Budget Cuts will require UConn to cut some (not all) athletic programs

-
Joined
Aug 27, 2011
Messages
3,528
Likes
5,917
Pacific, I know that our football team has not exactly been a powerhouse. We are not one of those schools who sell their soul in order to go to a bowl every year, but the young men who choose to sacrifice their time and bodies are not doing it for "comic relief". Please give them the respect they deserve.
I don't follow college football but I respect the program. What I don't respect is the professional sport college football has become, where coaches with eight figure salaries and huge cash bribes and other inducements are required to land top recruits. So when wishing for wcbb to hit the big time remember that the other goes along with it.
 
Joined
Aug 26, 2011
Messages
56,590
Likes
85,265
Yes, the team physician only gets a small fee for treating, on occasion, a dozen kids. And even if you add in travel, still the team receives a cut of revenues on the road. But let's say that we add another million to the expenses. That gets us to the amount that the university says the team is "losing," but all before a single dollar of revenues is taken into account.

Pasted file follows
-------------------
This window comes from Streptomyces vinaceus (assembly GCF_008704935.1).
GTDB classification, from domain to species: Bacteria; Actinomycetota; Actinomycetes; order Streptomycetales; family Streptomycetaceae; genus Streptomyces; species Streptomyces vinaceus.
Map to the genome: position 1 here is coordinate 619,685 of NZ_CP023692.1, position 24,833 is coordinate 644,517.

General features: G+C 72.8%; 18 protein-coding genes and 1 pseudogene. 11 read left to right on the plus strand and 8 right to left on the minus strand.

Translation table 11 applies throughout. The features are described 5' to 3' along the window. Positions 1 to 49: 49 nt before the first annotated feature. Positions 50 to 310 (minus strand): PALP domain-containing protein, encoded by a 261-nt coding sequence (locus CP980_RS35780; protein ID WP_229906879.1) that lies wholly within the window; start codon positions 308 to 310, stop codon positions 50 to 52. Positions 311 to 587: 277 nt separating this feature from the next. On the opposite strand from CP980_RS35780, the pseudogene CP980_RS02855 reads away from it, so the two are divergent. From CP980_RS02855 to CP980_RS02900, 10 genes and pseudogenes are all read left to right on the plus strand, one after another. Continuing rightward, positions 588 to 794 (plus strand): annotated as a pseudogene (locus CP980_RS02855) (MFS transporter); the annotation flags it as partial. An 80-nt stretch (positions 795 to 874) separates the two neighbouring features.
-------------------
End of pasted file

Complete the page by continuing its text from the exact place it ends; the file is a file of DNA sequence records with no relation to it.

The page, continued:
Again, I strongly suspect that the team gets slammed with massive central athletic office expenses, which are probably much more related to football than the small basketball team.

Lots of other universities have retained basketball while dumping football. Football is the culprit, not basketball, and certainly not women's basketball.

The loss figure just smells. Not buying it.
This article explains a bit more... UConn athletic department lost $42 million in 2019 after decline in ticket sales and league revenue

 
Joined
Feb 18, 2016
Messages
2,757
Likes
4,069
The problem is with the $8 million in "expenses." How in the world do they get to $8 million? If you add in the full (not cash) cost of $50k per player, that's only $600,000. It appears that they are adding on overhead that totals more than 100% of direct costs, no matter what you add in for tuition and room and board, coaches, ass't coaches, travel. No way to get anywhere close to the $8 million they're claiming.

They have football, with nearly 100 players, and what has to be far more medical expenses and coaches, weight trainers etc, as only double the expenses of- wait for it!!- women's basketball with only a dozen players? Absolutely no way!

I suspect that there is massive reallocation of AD office and even football expenses around to WCBB and other sports in order to minimize the massive losses in the football program.